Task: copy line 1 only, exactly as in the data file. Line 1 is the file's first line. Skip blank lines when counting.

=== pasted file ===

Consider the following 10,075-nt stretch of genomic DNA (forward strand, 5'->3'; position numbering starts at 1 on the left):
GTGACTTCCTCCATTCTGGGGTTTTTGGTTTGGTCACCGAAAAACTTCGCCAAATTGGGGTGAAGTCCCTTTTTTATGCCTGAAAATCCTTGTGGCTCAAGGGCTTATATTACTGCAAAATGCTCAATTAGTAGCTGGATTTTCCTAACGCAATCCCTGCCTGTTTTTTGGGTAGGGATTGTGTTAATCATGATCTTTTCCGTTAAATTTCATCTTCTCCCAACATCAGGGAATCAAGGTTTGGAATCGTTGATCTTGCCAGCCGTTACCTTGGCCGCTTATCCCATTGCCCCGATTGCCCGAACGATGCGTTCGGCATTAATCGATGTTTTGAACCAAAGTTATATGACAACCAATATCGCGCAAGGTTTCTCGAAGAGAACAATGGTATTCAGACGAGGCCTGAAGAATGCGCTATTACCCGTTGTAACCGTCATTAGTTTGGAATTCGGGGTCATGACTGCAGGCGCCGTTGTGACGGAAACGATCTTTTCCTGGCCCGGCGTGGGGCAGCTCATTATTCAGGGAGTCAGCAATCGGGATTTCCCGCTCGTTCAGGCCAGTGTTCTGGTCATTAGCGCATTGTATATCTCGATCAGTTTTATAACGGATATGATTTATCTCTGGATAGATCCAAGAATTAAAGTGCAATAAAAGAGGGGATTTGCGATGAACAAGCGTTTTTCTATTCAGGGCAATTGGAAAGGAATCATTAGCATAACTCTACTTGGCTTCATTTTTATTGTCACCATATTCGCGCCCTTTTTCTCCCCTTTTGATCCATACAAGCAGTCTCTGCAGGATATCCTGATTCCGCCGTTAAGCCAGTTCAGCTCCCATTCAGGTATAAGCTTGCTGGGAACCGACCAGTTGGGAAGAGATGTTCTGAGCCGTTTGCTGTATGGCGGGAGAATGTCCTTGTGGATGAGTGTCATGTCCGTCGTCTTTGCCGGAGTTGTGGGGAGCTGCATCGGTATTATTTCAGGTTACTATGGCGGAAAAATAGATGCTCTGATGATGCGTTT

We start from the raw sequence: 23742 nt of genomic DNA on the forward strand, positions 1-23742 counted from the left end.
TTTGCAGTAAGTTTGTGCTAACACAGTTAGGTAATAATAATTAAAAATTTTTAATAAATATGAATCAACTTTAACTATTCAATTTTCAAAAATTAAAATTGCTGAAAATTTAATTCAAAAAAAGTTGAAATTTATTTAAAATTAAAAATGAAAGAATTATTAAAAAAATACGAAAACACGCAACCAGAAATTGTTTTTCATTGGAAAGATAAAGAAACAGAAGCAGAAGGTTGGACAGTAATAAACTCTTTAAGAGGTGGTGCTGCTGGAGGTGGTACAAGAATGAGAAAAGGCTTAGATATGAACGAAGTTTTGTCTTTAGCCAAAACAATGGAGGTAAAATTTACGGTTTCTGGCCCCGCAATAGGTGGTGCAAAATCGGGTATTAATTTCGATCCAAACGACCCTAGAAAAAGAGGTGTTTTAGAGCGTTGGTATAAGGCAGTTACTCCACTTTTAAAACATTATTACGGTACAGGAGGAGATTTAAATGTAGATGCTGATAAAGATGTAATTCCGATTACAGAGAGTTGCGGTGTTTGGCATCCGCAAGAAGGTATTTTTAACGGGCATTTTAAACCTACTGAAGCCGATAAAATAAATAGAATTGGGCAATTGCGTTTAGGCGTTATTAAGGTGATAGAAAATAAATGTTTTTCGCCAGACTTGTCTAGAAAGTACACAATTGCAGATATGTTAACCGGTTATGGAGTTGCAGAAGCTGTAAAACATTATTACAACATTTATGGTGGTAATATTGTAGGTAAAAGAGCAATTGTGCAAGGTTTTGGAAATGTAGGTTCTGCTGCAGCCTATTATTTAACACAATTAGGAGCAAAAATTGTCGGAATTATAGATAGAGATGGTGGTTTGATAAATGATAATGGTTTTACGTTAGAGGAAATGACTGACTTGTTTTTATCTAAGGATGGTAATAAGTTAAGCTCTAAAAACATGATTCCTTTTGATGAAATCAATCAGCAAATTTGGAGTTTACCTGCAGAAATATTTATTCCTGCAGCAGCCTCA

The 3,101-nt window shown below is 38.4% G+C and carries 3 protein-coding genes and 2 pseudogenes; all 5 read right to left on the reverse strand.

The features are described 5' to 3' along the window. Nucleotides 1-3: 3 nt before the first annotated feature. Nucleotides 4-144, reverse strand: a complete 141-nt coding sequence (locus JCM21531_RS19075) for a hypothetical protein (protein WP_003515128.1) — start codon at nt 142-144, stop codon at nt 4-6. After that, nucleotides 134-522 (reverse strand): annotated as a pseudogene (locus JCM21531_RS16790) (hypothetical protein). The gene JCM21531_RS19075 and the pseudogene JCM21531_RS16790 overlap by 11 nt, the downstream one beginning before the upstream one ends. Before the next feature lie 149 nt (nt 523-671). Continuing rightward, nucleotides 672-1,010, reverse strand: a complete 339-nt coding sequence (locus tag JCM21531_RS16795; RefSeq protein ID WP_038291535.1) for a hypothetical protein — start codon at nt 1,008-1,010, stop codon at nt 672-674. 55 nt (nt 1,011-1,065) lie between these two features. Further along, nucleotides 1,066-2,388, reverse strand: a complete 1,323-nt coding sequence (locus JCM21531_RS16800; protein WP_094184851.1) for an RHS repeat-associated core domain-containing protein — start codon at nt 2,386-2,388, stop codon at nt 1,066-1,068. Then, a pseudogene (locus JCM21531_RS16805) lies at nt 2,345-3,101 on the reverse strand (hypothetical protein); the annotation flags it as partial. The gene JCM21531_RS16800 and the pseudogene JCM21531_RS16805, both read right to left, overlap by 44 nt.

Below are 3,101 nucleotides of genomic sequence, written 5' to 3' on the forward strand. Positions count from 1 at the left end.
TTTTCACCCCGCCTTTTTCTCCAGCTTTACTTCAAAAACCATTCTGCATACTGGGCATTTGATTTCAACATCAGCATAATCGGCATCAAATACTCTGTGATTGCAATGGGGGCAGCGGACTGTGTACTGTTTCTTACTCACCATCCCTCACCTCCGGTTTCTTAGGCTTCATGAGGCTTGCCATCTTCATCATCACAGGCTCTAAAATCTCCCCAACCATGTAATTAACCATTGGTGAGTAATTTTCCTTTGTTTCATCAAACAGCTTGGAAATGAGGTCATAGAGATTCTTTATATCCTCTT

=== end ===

Consider the following 10,075-nt stretch of genomic DNA (forward strand, 5'->3'; position numbering starts at 1 on the left):